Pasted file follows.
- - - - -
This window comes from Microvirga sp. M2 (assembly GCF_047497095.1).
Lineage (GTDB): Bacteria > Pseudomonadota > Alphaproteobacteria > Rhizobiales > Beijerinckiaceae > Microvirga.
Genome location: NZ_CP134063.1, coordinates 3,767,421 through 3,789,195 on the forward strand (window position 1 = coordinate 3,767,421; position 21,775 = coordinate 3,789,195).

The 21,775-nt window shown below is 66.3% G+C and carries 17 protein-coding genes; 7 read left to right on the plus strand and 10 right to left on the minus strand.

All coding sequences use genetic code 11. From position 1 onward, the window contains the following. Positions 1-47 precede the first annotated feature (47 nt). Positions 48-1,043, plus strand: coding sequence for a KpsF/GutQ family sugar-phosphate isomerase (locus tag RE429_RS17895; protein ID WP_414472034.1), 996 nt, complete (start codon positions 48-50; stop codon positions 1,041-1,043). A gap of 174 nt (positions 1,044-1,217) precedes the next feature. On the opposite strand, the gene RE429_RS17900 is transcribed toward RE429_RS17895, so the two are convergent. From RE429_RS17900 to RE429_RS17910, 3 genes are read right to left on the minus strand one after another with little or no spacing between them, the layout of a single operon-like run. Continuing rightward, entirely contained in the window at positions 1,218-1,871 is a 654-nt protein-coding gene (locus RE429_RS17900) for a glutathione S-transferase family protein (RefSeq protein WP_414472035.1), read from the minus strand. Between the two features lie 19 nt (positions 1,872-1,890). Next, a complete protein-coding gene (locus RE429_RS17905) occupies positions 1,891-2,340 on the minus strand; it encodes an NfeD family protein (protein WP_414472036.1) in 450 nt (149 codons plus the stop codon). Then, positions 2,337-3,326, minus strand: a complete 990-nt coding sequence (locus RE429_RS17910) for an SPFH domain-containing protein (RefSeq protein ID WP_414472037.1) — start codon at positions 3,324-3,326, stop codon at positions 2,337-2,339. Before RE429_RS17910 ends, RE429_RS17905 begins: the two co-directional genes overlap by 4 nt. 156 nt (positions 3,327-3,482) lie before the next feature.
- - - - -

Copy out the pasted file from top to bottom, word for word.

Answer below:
This window comes from Microvirga sp. M2 (assembly GCF_047497095.1).
Lineage (GTDB): Bacteria > Pseudomonadota > Alphaproteobacteria > Rhizobiales > Beijerinckiaceae > Microvirga.
Genome location: NZ_CP134063.1, coordinates 3,767,421 through 3,789,195 on the forward strand (window position 1 = coordinate 3,767,421; position 21,775 = coordinate 3,789,195).

The 21,775-nt window shown below is 66.3% G+C and carries 17 protein-coding genes; 7 read left to right on the plus strand and 10 right to left on the minus strand.

All coding sequences use genetic code 11. From position 1 onward, the window contains the following. Positions 1-47 precede the first annotated feature (47 nt). Positions 48-1,043, plus strand: coding sequence for a KpsF/GutQ family sugar-phosphate isomerase (locus tag RE429_RS17895; protein ID WP_414472034.1), 996 nt, complete (start codon positions 48-50; stop codon positions 1,041-1,043). A gap of 174 nt (positions 1,044-1,217) precedes the next feature. On the opposite strand, the gene RE429_RS17900 is transcribed toward RE429_RS17895, so the two are convergent. From RE429_RS17900 to RE429_RS17910, 3 genes are read right to left on the minus strand one after another with little or no spacing between them, the layout of a single operon-like run. Continuing rightward, entirely contained in the window at positions 1,218-1,871 is a 654-nt protein-coding gene (locus RE429_RS17900) for a glutathione S-transferase family protein (RefSeq protein WP_414472035.1), read from the minus strand. Between the two features lie 19 nt (positions 1,872-1,890). Next, a complete protein-coding gene (locus RE429_RS17905) occupies positions 1,891-2,340 on the minus strand; it encodes an NfeD family protein (protein WP_414472036.1) in 450 nt (149 codons plus the stop codon). Then, positions 2,337-3,326, minus strand: a complete 990-nt coding sequence (locus RE429_RS17910) for an SPFH domain-containing protein (RefSeq protein ID WP_414472037.1) — start codon at positions 3,324-3,326, stop codon at positions 2,337-2,339. Before RE429_RS17910 ends, RE429_RS17905 begins: the two co-directional genes overlap by 4 nt. 156 nt (positions 3,327-3,482) lie before the next feature.